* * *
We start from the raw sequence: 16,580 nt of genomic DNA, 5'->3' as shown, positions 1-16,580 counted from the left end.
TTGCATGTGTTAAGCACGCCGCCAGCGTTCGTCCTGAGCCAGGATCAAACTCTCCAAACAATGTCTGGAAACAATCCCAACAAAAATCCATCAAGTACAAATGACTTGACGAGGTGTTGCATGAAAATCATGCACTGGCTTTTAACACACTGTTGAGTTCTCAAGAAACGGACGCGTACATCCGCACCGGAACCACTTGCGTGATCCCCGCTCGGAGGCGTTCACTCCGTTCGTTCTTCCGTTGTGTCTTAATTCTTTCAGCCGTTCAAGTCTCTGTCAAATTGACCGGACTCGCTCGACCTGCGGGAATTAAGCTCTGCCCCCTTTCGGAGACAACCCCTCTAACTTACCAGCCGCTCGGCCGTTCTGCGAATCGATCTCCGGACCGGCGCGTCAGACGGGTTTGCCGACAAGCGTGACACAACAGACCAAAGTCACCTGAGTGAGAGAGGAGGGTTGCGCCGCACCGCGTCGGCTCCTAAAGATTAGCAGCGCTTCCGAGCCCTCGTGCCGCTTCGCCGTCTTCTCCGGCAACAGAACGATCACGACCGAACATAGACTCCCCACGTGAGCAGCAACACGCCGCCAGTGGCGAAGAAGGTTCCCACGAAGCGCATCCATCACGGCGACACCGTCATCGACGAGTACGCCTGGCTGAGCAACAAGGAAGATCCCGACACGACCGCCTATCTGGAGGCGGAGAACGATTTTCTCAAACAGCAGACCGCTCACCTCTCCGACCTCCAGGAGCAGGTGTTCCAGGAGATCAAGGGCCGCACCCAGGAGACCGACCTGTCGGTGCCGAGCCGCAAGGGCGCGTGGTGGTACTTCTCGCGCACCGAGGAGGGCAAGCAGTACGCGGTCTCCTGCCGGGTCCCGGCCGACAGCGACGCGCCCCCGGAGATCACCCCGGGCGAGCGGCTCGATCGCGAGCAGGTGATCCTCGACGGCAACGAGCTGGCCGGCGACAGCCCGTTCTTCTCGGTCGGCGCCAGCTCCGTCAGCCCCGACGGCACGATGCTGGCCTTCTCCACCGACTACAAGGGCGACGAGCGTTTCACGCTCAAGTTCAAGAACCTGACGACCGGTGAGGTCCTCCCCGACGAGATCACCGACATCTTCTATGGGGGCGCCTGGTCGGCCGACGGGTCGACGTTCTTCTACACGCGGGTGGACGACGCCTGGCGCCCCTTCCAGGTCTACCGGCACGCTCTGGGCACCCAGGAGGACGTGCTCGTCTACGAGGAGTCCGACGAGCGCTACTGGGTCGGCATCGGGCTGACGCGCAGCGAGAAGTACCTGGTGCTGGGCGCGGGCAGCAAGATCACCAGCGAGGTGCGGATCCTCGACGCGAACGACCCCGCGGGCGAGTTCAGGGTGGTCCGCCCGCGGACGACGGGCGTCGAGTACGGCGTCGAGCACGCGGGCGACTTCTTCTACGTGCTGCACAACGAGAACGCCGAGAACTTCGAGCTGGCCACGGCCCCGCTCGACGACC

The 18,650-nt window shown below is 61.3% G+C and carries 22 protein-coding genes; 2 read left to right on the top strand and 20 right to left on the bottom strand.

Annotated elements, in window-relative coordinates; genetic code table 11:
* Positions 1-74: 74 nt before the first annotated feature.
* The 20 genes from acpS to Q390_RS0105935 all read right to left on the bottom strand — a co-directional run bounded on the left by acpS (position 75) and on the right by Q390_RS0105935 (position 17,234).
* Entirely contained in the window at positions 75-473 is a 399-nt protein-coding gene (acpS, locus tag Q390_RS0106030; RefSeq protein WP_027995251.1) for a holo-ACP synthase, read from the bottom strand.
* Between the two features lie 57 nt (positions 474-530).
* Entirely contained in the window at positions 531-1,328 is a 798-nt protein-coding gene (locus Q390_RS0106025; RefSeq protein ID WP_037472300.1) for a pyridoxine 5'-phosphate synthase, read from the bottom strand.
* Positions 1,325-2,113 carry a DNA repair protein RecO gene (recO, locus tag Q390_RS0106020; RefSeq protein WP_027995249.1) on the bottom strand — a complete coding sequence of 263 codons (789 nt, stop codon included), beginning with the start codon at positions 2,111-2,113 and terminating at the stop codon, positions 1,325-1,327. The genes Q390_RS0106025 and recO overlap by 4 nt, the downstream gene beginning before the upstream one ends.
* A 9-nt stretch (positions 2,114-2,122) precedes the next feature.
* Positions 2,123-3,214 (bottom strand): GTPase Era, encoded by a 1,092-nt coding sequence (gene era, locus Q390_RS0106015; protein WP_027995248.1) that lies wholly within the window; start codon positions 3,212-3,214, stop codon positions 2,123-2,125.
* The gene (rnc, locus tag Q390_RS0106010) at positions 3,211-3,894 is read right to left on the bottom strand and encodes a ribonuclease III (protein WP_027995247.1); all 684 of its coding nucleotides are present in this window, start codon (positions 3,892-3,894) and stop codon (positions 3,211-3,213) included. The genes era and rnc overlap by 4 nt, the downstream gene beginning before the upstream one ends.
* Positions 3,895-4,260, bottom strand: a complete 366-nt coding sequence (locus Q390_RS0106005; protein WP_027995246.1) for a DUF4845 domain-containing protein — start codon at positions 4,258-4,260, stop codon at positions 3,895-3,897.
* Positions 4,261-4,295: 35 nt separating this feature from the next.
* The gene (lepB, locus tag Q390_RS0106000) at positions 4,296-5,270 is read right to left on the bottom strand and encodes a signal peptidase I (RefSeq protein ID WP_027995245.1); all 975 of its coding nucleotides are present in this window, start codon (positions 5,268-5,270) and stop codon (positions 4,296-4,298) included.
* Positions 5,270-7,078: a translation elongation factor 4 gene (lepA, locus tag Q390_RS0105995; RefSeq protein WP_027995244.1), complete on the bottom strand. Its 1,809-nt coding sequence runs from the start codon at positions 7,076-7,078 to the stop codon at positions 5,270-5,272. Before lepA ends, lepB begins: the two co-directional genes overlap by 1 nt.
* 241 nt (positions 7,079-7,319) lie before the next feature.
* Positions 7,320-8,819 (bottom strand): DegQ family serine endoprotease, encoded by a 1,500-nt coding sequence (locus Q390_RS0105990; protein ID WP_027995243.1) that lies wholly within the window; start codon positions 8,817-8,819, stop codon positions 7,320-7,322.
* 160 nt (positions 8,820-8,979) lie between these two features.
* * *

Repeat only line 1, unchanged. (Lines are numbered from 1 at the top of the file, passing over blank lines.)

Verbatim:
We start from the raw sequence: 16,580 nt of genomic DNA, 5'->3' as shown, positions 1-16,580 counted from the left end.